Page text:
Sometimes, you have to kiss a lot of frogs to find your prince, and that may not happen until late in life. Mary Flanagan from Clontarf met her husband Paul in 2006, when she was 45.
Mary is the Irish representative for Kreativ Dental in Budapest, and when Paul spotted her talking about the extensive cosmetic dentistry she had undergone there in a newspaper article, he got in touch as he also wanted to have work done there. He came back from Hungary with a huge smile on his face, and not just because of his fabulous new gnashers. He and Mary had fallen in love and they were married in December 2011 at Tankardstown House. He fell for her because she was intelligent and beautiful, he says.
When they met, Paul was separated, with three grown-up children, Ross, Marc, and Emma, who were their bridesmaid and groomsmen at the wedding.
Mary had long-term relationships prior to meeting Paul, but was single when they met.
Like Sheila's mum, Paul's mother Bridie was delighted to see him so happy with the lovely Mary. She said, "Of course she will," to the amusement of guests when the registrar asked whether Mary would take Paul to be her husband. Since then, they have had a lot to contend with, as Mary's mum died on Mother's Day 2012 and her younger brother Shay had a fatal heart attack that December, aged 45.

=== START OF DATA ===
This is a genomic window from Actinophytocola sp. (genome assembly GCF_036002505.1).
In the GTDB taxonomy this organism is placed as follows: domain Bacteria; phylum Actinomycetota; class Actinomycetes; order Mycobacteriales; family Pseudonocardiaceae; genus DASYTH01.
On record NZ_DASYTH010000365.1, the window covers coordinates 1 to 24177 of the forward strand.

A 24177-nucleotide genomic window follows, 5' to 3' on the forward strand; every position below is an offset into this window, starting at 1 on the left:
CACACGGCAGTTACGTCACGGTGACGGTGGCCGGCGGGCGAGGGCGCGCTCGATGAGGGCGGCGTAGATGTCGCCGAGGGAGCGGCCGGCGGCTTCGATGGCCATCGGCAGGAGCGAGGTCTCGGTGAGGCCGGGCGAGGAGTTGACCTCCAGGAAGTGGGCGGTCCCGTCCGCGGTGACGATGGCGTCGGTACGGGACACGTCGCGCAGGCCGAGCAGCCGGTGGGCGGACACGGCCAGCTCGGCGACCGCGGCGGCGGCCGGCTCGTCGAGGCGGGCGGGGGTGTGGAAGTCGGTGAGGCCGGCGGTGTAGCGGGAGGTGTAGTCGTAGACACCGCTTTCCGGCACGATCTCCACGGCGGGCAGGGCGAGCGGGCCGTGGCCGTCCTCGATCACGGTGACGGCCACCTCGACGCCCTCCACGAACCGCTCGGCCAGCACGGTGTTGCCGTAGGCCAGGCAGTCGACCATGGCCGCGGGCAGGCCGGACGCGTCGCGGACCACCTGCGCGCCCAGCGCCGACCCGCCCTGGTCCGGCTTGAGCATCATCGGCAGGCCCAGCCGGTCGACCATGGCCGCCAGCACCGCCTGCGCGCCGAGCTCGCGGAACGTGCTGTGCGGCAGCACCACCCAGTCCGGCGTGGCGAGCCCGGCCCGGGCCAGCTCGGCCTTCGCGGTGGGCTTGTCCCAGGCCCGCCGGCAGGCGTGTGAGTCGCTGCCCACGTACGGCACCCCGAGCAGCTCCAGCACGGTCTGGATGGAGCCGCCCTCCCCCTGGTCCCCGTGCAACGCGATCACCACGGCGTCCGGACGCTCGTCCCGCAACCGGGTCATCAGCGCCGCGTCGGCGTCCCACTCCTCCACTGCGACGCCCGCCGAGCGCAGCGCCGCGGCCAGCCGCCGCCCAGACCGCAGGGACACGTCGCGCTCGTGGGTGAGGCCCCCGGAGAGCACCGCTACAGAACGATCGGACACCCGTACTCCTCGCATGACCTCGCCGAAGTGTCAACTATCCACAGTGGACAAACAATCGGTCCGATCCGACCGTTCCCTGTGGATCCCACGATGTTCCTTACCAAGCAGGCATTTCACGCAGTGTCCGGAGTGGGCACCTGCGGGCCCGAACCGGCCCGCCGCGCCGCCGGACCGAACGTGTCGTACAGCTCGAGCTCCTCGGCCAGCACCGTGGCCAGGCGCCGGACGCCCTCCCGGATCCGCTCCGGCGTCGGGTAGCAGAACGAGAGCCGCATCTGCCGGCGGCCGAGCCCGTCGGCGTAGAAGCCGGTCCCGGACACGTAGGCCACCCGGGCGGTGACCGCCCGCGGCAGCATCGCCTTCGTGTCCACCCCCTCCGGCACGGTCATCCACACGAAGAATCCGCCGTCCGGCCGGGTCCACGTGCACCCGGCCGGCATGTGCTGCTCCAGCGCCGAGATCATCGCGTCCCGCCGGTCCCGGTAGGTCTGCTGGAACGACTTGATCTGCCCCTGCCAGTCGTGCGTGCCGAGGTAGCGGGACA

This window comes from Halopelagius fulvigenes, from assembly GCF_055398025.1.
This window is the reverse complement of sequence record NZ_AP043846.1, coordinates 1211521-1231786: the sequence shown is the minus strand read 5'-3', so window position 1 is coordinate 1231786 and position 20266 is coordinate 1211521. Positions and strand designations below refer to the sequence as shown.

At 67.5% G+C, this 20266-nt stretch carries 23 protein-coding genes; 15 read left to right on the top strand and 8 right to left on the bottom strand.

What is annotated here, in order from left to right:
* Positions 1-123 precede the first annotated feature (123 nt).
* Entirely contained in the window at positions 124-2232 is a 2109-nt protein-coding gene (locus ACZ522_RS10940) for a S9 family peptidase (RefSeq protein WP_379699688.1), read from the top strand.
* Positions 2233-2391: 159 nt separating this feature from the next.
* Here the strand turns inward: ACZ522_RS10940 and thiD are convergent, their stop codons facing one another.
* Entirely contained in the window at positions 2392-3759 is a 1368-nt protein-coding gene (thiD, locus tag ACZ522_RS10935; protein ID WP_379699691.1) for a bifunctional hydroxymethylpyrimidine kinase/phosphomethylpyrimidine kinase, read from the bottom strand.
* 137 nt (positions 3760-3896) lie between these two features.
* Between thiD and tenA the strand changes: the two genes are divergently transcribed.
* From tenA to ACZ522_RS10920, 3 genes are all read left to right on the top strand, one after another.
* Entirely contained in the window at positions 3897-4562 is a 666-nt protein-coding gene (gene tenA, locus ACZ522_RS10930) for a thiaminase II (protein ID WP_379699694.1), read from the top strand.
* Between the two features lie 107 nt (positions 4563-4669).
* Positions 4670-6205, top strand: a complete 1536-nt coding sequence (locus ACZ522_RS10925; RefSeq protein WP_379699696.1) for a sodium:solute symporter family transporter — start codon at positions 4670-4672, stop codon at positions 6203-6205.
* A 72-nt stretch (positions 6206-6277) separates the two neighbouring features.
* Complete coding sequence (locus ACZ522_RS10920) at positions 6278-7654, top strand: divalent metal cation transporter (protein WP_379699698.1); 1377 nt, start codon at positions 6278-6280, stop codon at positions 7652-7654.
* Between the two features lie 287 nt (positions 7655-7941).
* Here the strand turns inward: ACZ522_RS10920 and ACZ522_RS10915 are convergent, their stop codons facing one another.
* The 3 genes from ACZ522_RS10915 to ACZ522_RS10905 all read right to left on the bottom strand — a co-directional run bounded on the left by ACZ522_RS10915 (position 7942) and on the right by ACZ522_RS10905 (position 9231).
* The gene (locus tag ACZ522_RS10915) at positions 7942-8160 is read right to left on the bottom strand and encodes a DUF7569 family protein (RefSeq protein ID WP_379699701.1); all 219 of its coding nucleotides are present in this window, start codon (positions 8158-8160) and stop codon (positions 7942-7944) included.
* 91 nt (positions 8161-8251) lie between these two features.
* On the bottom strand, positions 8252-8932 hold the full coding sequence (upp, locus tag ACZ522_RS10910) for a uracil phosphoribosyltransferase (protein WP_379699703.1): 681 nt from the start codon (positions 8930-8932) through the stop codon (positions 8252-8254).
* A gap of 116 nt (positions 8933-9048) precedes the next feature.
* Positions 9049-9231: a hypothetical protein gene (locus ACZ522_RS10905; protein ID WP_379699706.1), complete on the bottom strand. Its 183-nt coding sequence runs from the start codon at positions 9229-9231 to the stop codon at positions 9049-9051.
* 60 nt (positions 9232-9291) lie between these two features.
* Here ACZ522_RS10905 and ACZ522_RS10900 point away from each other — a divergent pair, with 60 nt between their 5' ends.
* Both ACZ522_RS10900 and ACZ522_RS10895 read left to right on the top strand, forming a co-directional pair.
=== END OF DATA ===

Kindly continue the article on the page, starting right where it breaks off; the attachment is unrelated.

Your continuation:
It was hard, but she says that Paul is very kind and easy to talk to, and it is lovely to have someone there to support her and help her to get through it. They are very happy, and thrilled to have found one another, she says.
For some people, marriage is just not something that interests them. When the Duke of Westminster asked Coco Chanel to marry him, she turned him down and later commented, "I never wanted to weigh more heavily on a man than a bird." She never got married to anyone.
Stylist Cathy O'Connor, 54, agrees with the notion that everyone presumes women always want to get married, but says she was always very happy being on her own, and thought she wasn't "the marrying kind".
So you can imagine her surprise when she found herself engaged to with thrice-married US father-of-two, Marc Flanagan (63), who is a double Emmy award-winning writer. They met in 2009 when he was asked to introduce a film at the Odessa Club in Dublin, and he thought Cathy had "the face that launched a thousand ships and was so striking and beautiful".
There was a slight problem in that Cathy was in a relationship, but that ended some months later, and she and Marc became close a while after that. Last year, in the middle of a heated argument, Marc popped the question to a stunned Cathy.
"It was a huge step and a seismic leap for me," she admits, adding that she asked Marc for time to consider it.
A few months later, Cathy was delighted to accept Marc's proposal in the very romantic setting of Buda Castle in Budapest and they are hoping to marry this year or next.
When Marc asked Cathy's mum for her permission, she said, 'Marc, you've always had my permission.'
All of which goes to prove two things. Firstly, it's is never too late to find love or make that solemn commitment to your partner. And secondly, no matter what age you are, Irish mammies will always be thrilled when their son or daughter finally says yes to "the one".